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Archive for Robotics

Guest Contributor: Kama Almasi

IMG_6778Saturday, April 25th marked the culmination of the largest-scale project I’ve done with a group of students. It was an utterly exhausting, exhilarating, and rewarding experience both for me and for the vast majority of my kids. I endured:

  • sleepless nights
  • frantic phone calls for help (by me to other people, not the reverse!)
  • frantic runs, mostly by my husband, to hardware and electronic stores to get materials and supplies I didn’t know I needed until I couldn’t find them
  • and even some tears, though thankfully not in front of the kids.

Despite all of this, I am already planning next year’s repeat performance!

What am I talking about? Why, the 2015 Oregon Regional MATE ROV Competition in North Bend, of course. For those unfamiliar with this competition, MATE stands for Marine Advanced Technology Education, and ROV stands for Remotely Operated Vehicle (here is the URL for our Regional Center: http://oregon.marinetech2.org/ ). The annual competition poses scientific and engineering challenges for students, and this year the theme was ROVs in Extreme Environments: Science and Industry in the Arctic.

This project is not for the fainthearted, of which I was definitely one. When the Oregon Coast STEM Hub’s Ruth McDonald first suggested the project to me, my immediate internal reaction was “HAH! No way!” and my external reaction was “No, the middle schoolers studied the Physics standards last year, this year we need to cover other standards”. But a few months into the year, while still struggling with major behavior issues in my oversized classes, I finally relented. I was desperate for some way to improve the situation in my classroom, so I decided to dive in with all 90+ middle school science students, despite my extreme lack of knowledge of wiring and electronics. It still took me another few months before I actually started the project, but at least I knew it was on the horizon.

To be perfectly honest, the first two weeks of the project were torture. The classroom was utter chaos, I was grossly unprepared, KODAK Digital Still Cameraand I felt like a naïve, first-year teacher. But suddenly I realized during the third week that student engagement was far, far higher than it had been all year. Students walked into my room and immediately started working, even before the bell had rung! This was a miracle for my room. Students consulted with each other about how to wire, which wires were positive vs. negative, what a double-pull double-throw switch is, and what kinds of extensions to build onto their ROVs. They argued and argued, but it was all about design, engineering, and science! They also fell in love with my husband, whom they did not realize was my husband, as he was volunteering in the classroom nearly every day of the project. When he was absent they always noticed immediately: “Where’s my man, Rex?” I would hear, and “I NEED him!”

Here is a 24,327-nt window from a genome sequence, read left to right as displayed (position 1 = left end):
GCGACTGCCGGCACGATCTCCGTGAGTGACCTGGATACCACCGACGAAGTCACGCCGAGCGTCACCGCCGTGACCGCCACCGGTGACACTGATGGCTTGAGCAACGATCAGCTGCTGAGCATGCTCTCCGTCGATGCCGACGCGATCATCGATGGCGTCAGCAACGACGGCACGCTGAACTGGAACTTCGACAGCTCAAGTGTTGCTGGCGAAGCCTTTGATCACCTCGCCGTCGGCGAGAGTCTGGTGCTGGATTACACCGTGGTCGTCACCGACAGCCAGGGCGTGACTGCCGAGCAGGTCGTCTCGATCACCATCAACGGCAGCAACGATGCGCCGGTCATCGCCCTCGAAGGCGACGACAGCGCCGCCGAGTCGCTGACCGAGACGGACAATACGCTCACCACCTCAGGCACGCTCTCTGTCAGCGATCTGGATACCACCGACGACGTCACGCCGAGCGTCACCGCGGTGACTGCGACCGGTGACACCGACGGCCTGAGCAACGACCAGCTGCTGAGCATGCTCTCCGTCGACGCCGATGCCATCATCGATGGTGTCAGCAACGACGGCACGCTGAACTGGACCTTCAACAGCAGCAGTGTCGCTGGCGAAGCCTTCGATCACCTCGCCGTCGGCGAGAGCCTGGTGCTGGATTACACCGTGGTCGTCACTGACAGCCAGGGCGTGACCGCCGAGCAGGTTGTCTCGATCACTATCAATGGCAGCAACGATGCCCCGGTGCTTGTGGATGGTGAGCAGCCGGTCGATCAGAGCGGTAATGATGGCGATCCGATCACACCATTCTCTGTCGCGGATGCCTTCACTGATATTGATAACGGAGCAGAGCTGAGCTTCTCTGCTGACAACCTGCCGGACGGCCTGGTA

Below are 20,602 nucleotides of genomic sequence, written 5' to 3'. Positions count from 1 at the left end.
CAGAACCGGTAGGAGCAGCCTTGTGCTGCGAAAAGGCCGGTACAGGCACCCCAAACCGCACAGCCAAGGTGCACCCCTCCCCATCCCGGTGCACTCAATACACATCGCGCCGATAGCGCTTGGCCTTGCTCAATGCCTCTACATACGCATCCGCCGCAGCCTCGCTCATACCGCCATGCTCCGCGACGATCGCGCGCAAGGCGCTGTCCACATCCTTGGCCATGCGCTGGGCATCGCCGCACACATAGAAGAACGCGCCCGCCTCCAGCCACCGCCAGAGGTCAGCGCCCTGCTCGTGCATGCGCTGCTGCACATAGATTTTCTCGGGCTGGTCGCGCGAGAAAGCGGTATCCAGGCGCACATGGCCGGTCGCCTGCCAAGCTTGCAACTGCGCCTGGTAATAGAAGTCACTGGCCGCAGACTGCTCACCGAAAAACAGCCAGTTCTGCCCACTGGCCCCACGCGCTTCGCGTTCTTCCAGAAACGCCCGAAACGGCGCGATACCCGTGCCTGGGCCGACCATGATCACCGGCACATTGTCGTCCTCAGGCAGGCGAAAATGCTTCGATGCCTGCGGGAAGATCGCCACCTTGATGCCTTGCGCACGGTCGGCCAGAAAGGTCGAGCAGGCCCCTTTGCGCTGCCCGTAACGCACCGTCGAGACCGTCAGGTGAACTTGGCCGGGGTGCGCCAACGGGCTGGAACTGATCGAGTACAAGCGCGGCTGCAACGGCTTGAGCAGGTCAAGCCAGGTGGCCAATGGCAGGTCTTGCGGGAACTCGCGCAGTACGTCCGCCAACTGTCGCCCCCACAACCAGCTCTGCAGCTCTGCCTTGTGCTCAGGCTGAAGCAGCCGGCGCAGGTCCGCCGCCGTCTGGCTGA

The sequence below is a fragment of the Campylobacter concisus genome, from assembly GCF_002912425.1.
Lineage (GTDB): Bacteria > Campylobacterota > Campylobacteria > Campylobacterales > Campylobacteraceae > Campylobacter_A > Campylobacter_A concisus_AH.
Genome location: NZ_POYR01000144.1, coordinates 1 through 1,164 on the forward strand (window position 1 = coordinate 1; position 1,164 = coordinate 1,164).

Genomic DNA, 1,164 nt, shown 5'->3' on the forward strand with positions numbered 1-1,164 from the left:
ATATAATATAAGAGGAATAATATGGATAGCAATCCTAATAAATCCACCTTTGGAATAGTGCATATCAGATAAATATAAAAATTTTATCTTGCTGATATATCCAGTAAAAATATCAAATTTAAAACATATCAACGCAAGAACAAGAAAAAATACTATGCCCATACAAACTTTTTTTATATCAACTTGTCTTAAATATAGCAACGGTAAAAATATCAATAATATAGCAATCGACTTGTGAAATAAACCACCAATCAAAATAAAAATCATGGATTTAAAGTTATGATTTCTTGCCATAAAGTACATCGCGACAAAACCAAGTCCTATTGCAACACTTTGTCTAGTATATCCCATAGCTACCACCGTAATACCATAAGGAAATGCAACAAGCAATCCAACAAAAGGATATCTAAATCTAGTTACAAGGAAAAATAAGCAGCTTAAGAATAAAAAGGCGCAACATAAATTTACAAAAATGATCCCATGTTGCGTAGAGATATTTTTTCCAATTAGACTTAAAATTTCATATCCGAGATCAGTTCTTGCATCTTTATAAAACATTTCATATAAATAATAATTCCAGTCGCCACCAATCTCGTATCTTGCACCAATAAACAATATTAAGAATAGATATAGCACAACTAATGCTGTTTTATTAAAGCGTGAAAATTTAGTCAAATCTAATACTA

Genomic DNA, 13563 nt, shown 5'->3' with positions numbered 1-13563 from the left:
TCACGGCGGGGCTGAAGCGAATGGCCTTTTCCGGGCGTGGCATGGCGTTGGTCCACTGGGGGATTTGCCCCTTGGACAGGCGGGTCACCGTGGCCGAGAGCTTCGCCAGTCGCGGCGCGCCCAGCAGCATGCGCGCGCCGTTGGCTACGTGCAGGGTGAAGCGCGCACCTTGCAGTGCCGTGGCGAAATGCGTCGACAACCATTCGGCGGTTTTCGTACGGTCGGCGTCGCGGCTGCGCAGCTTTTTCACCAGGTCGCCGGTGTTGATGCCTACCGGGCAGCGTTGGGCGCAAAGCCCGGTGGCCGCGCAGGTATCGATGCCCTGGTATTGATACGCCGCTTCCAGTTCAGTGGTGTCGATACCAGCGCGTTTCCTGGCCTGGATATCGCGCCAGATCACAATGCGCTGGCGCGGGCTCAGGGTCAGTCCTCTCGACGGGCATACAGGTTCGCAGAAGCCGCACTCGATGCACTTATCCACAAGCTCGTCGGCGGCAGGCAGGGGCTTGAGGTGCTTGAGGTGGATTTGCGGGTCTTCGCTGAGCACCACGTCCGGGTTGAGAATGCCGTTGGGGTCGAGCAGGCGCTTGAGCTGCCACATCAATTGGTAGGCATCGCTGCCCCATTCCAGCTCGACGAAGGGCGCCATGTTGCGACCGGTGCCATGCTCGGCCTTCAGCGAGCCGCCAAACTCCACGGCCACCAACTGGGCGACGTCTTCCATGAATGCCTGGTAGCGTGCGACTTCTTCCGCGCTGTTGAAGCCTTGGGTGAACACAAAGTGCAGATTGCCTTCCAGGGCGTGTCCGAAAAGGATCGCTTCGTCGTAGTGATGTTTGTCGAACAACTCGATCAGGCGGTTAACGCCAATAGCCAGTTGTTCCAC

The run-off competition week finally arrived in Waldport. I had 16 teams; how on earth would I make sure they were all ready for competition and what would I do with them to whittle them down to the final two teams? Turns out I couldn’t make sure they were all ready — it was up to them. And in fact, many were not ready; that turned out to be part of the learning experience for them. It was a stressful but rewarding time; at the pool, students who were normally disengaged in academics were constantly troubleshooting problems and challenges. What a treat to witness this growth! And what a joy to call home and tell the winning teams that they were headed to Regionals.

KODAK Digital Still CameraLast Saturday’s Regional Competition was quite possibly the most challenging, yet rewarding day. My colleagues, Melissa Steinman, Holly Schell, and Daniel Wirick, and I took two middle school and two high school teams from Waldport to the competition in North Bend. We saw pride, disappointment, and learning experienced by our kids, while we all experienced the excitement of seeing the great talent and variety of the other teams. Reading the posters and seeing the ROVs was great fun, but the Place to Be was poolside. How to describe the satisfaction in watching small groups of teens so purely focused on their mission, eyes on the water, the only spoken words about the task at hand. Propeller falls off? All hands work together to fix it. Mission nearly accomplished? The entire team and the spectators wait in silence, with baited breath.

IMG_3310During the Awards Ceremony, although our four teams did not place, I found myself getting choked up with joy and excitement as one of the Toledo teams won the Navigator category, ensuring their ROV would be on display at the Oregon Coast Aquarium for the next 1 ½ years, and as one of the Taft 7-12 teams (freshmen!) won the Ranger category, earning a trip to the International MATE Competition in Newfoundland, Canada. The Waldport adults were all so exhausted that we thought the kids would fall asleep immediately on the bus trip home last night, but it was not to be. The entire trip was filled with excited kids talking about what happened that day, and what they want to do next year. We all cracked up as, near the end of the trip we heard one student say, “Is anyone besides me tired?”